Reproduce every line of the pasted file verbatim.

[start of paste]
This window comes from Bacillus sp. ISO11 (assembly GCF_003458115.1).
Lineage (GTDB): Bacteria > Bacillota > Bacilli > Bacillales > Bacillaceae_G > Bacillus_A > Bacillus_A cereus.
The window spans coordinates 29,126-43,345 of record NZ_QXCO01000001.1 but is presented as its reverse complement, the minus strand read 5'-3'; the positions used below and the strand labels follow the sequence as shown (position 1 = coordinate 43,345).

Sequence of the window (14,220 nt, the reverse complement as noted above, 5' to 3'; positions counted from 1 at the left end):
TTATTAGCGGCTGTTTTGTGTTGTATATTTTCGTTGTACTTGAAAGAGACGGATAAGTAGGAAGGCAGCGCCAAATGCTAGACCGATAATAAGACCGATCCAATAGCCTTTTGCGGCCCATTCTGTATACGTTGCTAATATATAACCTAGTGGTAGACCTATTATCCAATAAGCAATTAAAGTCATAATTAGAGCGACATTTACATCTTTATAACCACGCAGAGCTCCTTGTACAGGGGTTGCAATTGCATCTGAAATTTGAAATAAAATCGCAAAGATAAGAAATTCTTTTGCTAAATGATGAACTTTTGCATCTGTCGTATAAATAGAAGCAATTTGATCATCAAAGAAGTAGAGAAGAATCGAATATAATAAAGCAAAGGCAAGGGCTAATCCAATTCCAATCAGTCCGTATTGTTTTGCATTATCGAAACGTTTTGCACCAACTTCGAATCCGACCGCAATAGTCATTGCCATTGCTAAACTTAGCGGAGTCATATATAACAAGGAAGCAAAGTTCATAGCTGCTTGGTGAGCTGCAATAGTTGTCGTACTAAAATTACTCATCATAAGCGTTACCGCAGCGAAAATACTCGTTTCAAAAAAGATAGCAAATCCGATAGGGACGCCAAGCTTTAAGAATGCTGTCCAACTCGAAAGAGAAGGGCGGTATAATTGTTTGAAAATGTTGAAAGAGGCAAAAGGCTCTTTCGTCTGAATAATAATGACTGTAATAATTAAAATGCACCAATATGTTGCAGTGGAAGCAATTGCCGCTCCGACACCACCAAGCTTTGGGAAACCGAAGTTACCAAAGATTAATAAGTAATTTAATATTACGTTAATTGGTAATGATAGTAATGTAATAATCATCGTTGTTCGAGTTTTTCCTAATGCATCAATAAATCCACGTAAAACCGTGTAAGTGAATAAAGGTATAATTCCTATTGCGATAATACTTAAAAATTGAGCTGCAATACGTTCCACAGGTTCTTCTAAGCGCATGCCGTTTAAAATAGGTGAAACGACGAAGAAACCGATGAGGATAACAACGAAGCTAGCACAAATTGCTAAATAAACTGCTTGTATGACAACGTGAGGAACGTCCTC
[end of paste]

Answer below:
This window comes from Bacillus sp. ISO11 (assembly GCF_003458115.1).
Lineage (GTDB): Bacteria > Bacillota > Bacilli > Bacillales > Bacillaceae_G > Bacillus_A > Bacillus_A cereus.
The window spans coordinates 29,126-43,345 of record NZ_QXCO01000001.1 but is presented as its reverse complement, the minus strand read 5'-3'; the positions used below and the strand labels follow the sequence as shown (position 1 = coordinate 43,345).

Sequence of the window (14,220 nt, the reverse complement as noted above, 5' to 3'; positions counted from 1 at the left end):
TTATTAGCGGCTGTTTTGTGTTGTATATTTTCGTTGTACTTGAAAGAGACGGATAAGTAGGAAGGCAGCGCCAAATGCTAGACCGATAATAAGACCGATCCAATAGCCTTTTGCGGCCCATTCTGTATACGTTGCTAATATATAACCTAGTGGTAGACCTATTATCCAATAAGCAATTAAAGTCATAATTAGAGCGACATTTACATCTTTATAACCACGCAGAGCTCCTTGTACAGGGGTTGCAATTGCATCTGAAATTTGAAATAAAATCGCAAAGATAAGAAATTCTTTTGCTAAATGATGAACTTTTGCATCTGTCGTATAAATAGAAGCAATTTGATCATCAAAGAAGTAGAGAAGAATCGAATATAATAAAGCAAAGGCAAGGGCTAATCCAATTCCAATCAGTCCGTATTGTTTTGCATTATCGAAACGTTTTGCACCAACTTCGAATCCGACCGCAATAGTCATTGCCATTGCTAAACTTAGCGGAGTCATATATAACAAGGAAGCAAAGTTCATAGCTGCTTGGTGAGCTGCAATAGTTGTCGTACTAAAATTACTCATCATAAGCGTTACCGCAGCGAAAATACTCGTTTCAAAAAAGATAGCAAATCCGATAGGGACGCCAAGCTTTAAGAATGCTGTCCAACTCGAAAGAGAAGGGCGGTATAATTGTTTGAAAATGTTGAAAGAGGCAAAAGGCTCTTTCGTCTGAATAATAATGACTGTAATAATTAAAATGCACCAATATGTTGCAGTGGAAGCAATTGCCGCTCCGACACCACCAAGCTTTGGGAAACCGAAGTTACCAAAGATTAATAAGTAATTTAATATTACGTTAATTGGTAATGATAGTAATGTAATAATCATCGTTGTTCGAGTTTTTCCTAATGCATCAATAAATCCACGTAAAACCGTGTAAGTGAATAAAGGTATAATTCCTATTGCGATAATACTTAAAAATTGAGCTGCAATACGTTCCACAGGTTCTTCTAAGCGCATGCCGTTTAAAATAGGTGAAACGACGAAGAAACCGATGAGGATAACAACGAAGCTAGCACAAATTGCTAAATAAACTGCTTGTATGACAACGTGAGGAACGTCCTC